At what point you should redeem your miles? Well, a little math never hurt anyone.Your mileage may vary, but it all boils down to a few key factors to figure out if it’s worth your while to cash in or to front the cash.
To get to heart of the matter, the first thing you should figure out is how many miles you would otherwise be earning if you paid for the flight and how many miles it takes to redeem a trip. When you redeem a trip, you lose more than the miles it takes to cash in on the reward, but you also lose the miles you would earn toward another flight or toward status. It’s a hidden sunk cost, so it isn’t as simple as jetting off to Florida without a care in the world sometimes.
Epinions user jeautk01 has some timeless advice regarding that, conjuring up a relatively simple formula. As an example, let’s say you’re going to earn 1,924 miles between Chicago O’Hare and Houston International roundtrip. Likewise, it would cost 25,000 miles to fly the same route. Adding the two numbers together, the total cost of your trip would be 26,924 miles. That number then needs to be multiplied against the worth of a frequent flyer mile at 1.4 cents.When we finish the equation, we arrive at $376.93.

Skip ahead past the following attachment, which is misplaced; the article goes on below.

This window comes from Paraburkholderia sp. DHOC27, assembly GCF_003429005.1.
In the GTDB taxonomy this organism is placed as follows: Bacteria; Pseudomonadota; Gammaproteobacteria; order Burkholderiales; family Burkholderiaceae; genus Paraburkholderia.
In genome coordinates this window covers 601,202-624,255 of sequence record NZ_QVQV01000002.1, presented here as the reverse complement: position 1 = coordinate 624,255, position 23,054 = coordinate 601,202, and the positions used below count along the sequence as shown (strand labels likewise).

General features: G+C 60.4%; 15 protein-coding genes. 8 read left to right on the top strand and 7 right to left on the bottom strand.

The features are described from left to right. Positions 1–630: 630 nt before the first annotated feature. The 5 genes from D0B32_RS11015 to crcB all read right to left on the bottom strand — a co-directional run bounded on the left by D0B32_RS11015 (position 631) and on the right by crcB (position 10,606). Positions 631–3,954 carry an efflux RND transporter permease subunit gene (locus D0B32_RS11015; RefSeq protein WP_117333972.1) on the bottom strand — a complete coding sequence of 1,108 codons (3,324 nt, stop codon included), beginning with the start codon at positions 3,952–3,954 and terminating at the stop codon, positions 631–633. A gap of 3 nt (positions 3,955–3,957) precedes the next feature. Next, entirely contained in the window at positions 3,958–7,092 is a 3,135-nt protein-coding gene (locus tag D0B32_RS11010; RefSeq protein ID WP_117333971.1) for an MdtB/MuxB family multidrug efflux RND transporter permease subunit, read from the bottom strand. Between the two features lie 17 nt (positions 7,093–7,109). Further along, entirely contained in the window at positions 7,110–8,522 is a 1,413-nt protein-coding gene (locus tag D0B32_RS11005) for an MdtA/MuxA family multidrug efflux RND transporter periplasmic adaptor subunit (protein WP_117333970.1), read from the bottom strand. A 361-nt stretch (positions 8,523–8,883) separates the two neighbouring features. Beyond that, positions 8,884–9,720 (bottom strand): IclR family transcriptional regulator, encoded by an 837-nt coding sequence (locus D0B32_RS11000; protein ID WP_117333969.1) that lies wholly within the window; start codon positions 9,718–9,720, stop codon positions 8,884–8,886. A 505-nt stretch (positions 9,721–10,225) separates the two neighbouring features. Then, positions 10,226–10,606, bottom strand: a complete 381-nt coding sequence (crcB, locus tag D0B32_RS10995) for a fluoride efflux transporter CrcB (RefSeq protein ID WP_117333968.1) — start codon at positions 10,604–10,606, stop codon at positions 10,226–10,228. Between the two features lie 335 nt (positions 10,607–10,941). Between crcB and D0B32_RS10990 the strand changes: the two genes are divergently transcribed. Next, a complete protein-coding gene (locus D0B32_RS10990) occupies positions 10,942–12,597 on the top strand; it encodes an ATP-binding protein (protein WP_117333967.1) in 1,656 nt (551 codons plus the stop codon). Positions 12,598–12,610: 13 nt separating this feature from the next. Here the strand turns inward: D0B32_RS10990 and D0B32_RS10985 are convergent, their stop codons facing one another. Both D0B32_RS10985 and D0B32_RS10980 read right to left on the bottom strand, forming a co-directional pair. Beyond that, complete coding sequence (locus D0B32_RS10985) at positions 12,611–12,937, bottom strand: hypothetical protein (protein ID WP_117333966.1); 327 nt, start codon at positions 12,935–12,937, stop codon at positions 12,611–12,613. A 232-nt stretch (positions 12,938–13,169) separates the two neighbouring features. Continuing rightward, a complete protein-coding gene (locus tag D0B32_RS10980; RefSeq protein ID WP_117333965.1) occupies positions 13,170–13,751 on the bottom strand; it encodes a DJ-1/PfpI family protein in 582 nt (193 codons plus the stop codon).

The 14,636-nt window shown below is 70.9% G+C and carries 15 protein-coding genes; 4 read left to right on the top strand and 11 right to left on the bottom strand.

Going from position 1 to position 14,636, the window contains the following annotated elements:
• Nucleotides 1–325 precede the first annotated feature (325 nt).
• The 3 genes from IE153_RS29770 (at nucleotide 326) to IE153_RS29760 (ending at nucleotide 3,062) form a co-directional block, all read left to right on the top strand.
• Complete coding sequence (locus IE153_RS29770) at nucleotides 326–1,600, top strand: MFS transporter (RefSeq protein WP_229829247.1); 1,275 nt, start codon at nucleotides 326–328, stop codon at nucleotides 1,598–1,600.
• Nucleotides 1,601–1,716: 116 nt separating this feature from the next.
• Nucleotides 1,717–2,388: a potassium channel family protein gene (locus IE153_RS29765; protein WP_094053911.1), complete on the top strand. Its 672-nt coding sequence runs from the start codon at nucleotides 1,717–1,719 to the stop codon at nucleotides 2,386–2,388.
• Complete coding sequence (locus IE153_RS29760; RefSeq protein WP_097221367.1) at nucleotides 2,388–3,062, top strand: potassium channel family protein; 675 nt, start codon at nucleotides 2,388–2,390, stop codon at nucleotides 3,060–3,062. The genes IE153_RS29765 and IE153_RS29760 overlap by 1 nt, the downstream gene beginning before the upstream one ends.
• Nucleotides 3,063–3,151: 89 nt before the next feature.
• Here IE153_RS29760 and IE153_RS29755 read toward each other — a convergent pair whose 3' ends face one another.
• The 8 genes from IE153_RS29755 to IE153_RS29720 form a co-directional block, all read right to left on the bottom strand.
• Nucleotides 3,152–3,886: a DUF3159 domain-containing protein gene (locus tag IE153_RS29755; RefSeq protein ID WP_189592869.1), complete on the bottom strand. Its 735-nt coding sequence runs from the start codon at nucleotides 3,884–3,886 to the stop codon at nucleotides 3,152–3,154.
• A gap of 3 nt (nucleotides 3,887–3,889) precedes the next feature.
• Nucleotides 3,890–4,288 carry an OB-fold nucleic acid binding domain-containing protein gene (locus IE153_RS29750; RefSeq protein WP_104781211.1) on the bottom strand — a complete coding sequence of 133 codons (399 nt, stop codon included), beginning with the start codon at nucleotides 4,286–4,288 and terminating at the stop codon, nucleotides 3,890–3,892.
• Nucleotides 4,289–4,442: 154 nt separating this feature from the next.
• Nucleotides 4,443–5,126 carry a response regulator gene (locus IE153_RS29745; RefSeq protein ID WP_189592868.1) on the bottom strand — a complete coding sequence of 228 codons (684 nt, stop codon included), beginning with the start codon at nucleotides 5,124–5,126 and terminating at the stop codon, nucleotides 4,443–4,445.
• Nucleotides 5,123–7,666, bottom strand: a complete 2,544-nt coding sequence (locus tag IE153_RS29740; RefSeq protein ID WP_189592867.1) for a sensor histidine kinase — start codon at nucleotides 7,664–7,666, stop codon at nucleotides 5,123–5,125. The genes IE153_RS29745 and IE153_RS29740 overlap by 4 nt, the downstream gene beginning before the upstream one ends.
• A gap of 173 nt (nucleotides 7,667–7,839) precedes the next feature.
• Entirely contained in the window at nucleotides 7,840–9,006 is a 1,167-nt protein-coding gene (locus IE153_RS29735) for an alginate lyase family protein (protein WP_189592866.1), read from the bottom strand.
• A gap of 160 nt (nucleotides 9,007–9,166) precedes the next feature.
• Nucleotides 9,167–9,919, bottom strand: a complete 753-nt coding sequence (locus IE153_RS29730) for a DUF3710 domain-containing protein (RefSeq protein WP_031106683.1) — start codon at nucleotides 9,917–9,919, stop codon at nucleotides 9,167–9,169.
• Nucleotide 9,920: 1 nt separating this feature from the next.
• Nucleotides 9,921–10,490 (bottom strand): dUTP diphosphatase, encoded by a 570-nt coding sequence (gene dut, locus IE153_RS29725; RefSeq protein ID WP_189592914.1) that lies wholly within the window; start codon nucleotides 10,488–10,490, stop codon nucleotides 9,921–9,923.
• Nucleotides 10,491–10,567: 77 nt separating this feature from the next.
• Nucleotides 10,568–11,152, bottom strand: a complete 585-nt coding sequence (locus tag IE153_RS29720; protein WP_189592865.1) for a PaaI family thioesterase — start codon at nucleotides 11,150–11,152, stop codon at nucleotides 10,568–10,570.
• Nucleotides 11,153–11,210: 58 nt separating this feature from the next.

The number you arrive will be the marker price that will help distinguish whether a flight is a good deal or not. If the actual flight cost is higher than what you get, it might be wise to cash in those miles. That mean if the flight costs less than that amount, you should just buy it. If it costs more, redeem it.
The basic formula looks something like this:
[mileage to redeem ticket + mileage earned on a paid ticket] x [value of a mile]
[mileage to redeem ticket + mileage earned on a paid ticket] x .0014
Of course, this is a good basic rule of thumb for most redemptions and doesn’t include every scenario. If you’re obsessed, it may be worth looking into this guide composed by Milevalue. How deep do you want to go?